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This book examines the proliferation of surveillance technologies&—such as facial recognition software and digital fingerprinting&—that have come to pervade our everyday lives. Often developed as methods to ensure "national security," these technologies are also routinely employed to regulate our personal information, our work lives, what we buy, and how we live.

A Networked Self And Love

Author: Zizi Papacharissi
Publisher: Routledge
ISBN: 1351758187
Size: 63.11 MB
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We fall in love every day, with others, with ideas, with ourselves. Stories of love excite us and baffle us. This volume is about love and the networked self. It focuses on how love forms, grows, or dissolves. Chapters address how relationships of love develop, are sustained or broken up through technologies of expression and connection. Authors explore how technologies reproduce, reorganize, or reimagine our dominant rituals of love. Contributors also address what our experiences with love teach us about ourselves, others, and the art of living. Every love story has a beginning and an end. Technology does not give love the kiss of eternity; but it can afford love new meaning.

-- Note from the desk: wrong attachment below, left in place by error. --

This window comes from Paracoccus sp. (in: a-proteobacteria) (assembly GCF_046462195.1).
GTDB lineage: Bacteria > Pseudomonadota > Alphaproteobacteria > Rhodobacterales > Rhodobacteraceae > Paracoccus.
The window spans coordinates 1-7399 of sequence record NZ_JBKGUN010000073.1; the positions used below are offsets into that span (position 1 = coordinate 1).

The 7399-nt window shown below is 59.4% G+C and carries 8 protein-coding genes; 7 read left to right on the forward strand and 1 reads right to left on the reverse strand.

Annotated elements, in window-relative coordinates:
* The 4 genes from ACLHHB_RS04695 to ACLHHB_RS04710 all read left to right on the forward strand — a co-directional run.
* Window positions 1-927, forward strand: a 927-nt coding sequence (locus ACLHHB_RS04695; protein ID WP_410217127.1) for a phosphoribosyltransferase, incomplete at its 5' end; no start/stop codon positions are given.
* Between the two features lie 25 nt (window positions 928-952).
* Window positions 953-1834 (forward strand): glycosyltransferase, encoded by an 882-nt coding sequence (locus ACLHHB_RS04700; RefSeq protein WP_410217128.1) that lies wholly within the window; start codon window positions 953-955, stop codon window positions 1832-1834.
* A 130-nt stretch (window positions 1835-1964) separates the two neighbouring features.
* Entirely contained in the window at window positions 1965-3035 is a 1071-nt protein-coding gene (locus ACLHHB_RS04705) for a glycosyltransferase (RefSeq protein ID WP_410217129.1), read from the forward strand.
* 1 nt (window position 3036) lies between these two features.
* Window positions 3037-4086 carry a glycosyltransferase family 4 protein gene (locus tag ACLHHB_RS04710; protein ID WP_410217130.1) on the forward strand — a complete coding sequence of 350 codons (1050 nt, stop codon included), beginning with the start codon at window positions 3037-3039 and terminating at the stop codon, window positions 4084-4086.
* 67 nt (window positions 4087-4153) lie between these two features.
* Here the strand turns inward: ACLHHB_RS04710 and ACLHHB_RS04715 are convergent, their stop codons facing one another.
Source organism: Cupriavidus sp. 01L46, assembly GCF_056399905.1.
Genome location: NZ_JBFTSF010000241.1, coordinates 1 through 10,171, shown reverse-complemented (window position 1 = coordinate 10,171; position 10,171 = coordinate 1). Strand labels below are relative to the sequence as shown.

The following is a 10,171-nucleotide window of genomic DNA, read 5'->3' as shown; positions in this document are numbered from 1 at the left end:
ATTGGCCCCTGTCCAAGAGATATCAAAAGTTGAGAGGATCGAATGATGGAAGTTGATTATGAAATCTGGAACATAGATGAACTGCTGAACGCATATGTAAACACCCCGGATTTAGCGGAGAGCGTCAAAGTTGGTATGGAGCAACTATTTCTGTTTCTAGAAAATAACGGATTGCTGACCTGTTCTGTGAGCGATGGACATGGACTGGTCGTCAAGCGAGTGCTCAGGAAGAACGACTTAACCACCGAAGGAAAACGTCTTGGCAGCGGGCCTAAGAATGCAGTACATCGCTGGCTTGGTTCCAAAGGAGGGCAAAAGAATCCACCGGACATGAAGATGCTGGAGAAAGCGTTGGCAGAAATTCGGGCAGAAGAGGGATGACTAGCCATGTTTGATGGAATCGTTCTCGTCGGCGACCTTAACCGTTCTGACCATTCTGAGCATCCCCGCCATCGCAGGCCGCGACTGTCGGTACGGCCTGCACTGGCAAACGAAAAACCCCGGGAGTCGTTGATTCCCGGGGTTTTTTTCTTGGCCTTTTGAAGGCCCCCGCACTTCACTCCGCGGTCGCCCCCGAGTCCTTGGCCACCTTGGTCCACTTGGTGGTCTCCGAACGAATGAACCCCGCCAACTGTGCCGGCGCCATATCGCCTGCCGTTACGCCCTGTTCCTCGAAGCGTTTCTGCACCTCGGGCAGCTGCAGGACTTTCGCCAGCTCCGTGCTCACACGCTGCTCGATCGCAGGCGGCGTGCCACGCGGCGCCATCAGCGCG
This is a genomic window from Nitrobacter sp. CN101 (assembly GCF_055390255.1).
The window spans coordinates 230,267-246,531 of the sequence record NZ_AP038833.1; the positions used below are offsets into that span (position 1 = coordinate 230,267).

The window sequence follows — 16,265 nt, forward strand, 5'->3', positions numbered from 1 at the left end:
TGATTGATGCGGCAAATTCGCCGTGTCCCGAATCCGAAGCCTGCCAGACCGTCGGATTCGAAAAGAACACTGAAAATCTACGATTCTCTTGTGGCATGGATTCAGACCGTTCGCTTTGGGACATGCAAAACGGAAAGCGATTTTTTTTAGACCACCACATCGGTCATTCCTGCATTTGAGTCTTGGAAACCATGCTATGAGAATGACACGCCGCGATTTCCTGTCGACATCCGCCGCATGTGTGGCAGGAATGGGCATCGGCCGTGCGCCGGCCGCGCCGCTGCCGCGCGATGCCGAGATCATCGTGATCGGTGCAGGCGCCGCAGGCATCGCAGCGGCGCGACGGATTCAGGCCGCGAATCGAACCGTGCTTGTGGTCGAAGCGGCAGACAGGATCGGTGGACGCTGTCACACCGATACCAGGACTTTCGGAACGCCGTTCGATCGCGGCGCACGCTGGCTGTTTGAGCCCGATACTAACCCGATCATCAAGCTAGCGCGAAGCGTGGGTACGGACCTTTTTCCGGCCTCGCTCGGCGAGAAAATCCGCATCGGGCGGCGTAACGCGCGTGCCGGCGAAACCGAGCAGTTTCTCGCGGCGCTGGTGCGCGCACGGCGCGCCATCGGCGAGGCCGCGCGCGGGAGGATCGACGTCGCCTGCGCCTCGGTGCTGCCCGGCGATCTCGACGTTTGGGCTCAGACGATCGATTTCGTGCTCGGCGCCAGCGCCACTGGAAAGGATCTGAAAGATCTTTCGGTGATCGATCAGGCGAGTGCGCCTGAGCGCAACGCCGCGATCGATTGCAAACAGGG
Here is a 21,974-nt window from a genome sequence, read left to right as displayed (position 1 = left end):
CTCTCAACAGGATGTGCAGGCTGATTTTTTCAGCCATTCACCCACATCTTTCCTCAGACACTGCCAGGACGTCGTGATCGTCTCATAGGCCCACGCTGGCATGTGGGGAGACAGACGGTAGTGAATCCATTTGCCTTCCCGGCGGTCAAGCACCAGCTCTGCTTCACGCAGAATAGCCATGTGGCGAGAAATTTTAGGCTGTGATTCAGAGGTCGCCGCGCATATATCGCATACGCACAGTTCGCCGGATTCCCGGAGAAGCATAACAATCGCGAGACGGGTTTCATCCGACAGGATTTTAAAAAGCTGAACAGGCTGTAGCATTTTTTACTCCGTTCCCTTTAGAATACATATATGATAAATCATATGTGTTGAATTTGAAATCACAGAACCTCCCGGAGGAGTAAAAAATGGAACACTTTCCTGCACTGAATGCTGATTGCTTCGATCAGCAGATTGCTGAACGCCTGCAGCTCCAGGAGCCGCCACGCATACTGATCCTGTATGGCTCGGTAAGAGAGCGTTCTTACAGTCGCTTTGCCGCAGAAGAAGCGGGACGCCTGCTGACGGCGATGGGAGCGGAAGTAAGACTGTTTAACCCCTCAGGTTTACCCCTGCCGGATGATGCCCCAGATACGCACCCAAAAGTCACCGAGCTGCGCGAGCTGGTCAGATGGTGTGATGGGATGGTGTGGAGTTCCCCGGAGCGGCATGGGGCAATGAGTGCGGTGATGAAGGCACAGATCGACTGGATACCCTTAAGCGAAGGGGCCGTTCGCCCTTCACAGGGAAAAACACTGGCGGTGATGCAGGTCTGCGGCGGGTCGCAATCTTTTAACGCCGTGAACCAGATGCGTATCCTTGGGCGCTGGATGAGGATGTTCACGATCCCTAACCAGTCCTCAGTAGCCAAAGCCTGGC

The Black Box Society

Author: Frank Pasquale
Publisher: Harvard University Press
ISBN: 0674967100
Size: 63.37 MB
Format: PDF
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Every day, corporations are connecting the dots about our personal behavior—silently scrutinizing clues left behind by our work habits and Internet use. But who connects the dots about what firms are doing with all this information? Frank Pasquale exposes how powerful interests abuse secrecy for profit and explains ways to rein them in.

The Late Age Of Print

Author: Ted Striphas
Publisher: Columbia University Press
ISBN: 0231148151
Size: 80.37 MB
Format: PDF, Kindle